Etiological agent Isolates Male patients Female patients
Number % Number % Number %
T. mentagrophytes 11 84.61 5 38.46 6 46.15
T. rubrum 1 7.69 1 7.69 0 0
M. gypseum 1 7.69 0 0 1 7.69
Total 13 100 6 46.15 7 53.84

Fig. 1. Colony morphology of dermatophyte isolated from suspected clinical samples in SDA.
(A) Culture after 6-10 days shows fluffy white colonies with raised centers. (B) Reverse pigmentation was found to be yellowish-brown with a central reddish-brown patch. The morphology is consistent with Trichophyton mentagrophytes and was confirmed by DNA sequencing of the ITS regions (GenBank accession number MW454380).

Fig. 2. Microscopic examination of LPCB stained dermatophyte identified as Trichophyton mentagrophytes. Magnification ×400. (A) Spherical conidia in clusters seen extending from septate hyphae and a macroconidium can be seen near the lower left center of the photo. (B) Sessile microconidia are seen along septate hyphae. (C) Two solitary cigar-shaped macroconidia showing three internal cells with thin walls and a smooth exterior. Identification was subsequently confirmed by DNA sequencing of the ITS regions (GenBank accession number MW454380).

Among the 13 patients, 11 presented with tinea corporis, one with tinea faciei, and one with tinea incognito infections. Trichophyton spp. was isolated from 12 patients (92.3%) (Fig. 1 and 2), while Microsporum gypseum was isolated from one patient (7.6%). Of the 12 Trichophyton positive cases, T. mentagrophytes was the predominant species isolated (91.66%), followed by T. rubrum (8.33%). Of the 11 patients with T. mentagrophytes isolates, 9 presented symptoms of tinea corporis (81.8%), one of tinea faciei (9.09%), and one of tinea incognito (9.09%). Both the patients with T. rubrum and Microsporum gypseum isolates presented with clinical symptoms of tinea corporis (Table 2). The ITS region of the DNA isolated from all the 13 culture isolates were amplified successfully by PCR. DNA sequencing of the ITS regions identified 11 cases as T. mentagrophytes (GenBank accession numbers: MW454380, MW454772, MW454799, MW454828, MW454864, MW463449, MW463454, MW463455, MW463457, MW463460, MW463459), one case as T. rubrum (GenBank accession number: MW454827), and one case as Nannizzia gypsea (previously known as Microsporum gypseum) (GenBank accession number MW454821) (Table 3). No discrepancies between the phenotypic and molecular identifications were observed.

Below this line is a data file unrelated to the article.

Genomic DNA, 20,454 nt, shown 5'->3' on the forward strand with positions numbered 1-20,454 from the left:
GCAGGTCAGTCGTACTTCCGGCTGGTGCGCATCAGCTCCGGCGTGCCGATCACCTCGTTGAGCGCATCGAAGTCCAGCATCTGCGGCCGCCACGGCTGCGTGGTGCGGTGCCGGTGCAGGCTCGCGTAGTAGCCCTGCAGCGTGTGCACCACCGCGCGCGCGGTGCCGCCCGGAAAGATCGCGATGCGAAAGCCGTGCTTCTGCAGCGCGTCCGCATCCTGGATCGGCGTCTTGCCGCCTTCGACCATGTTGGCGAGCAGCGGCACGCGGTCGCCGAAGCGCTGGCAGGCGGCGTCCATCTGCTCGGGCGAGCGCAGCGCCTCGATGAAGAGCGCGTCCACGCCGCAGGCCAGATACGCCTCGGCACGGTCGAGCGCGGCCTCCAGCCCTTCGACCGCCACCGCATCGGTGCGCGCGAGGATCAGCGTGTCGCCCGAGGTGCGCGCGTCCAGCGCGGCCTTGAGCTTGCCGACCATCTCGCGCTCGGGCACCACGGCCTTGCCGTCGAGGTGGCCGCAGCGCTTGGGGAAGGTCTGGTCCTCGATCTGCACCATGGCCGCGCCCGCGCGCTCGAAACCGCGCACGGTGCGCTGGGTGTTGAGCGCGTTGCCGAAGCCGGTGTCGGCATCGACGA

Table (2):
Clinical manifestation of dermatophytosis.

Clinical manifestation Isolates T. mentagrophytes T. rubrum M. gypseum
No. of patients % No. of isolates % No. of isolates % No. of isolates %
Tinea corporis 11 84.61 9 69.23 1 7.69 1 7.69
Tinea faciei 1 7.69 1 7.69 0 0 0 0
Tinea incognito 1 7.69 1 7.69 0 0 0 0
Total 13 100 11 84.61 1 7.69 1 7.69

Table (3):
Details of dermatophyte strains isolated with a correlation between phenotypic and molecular identification by DNA sequencing of the ITS region.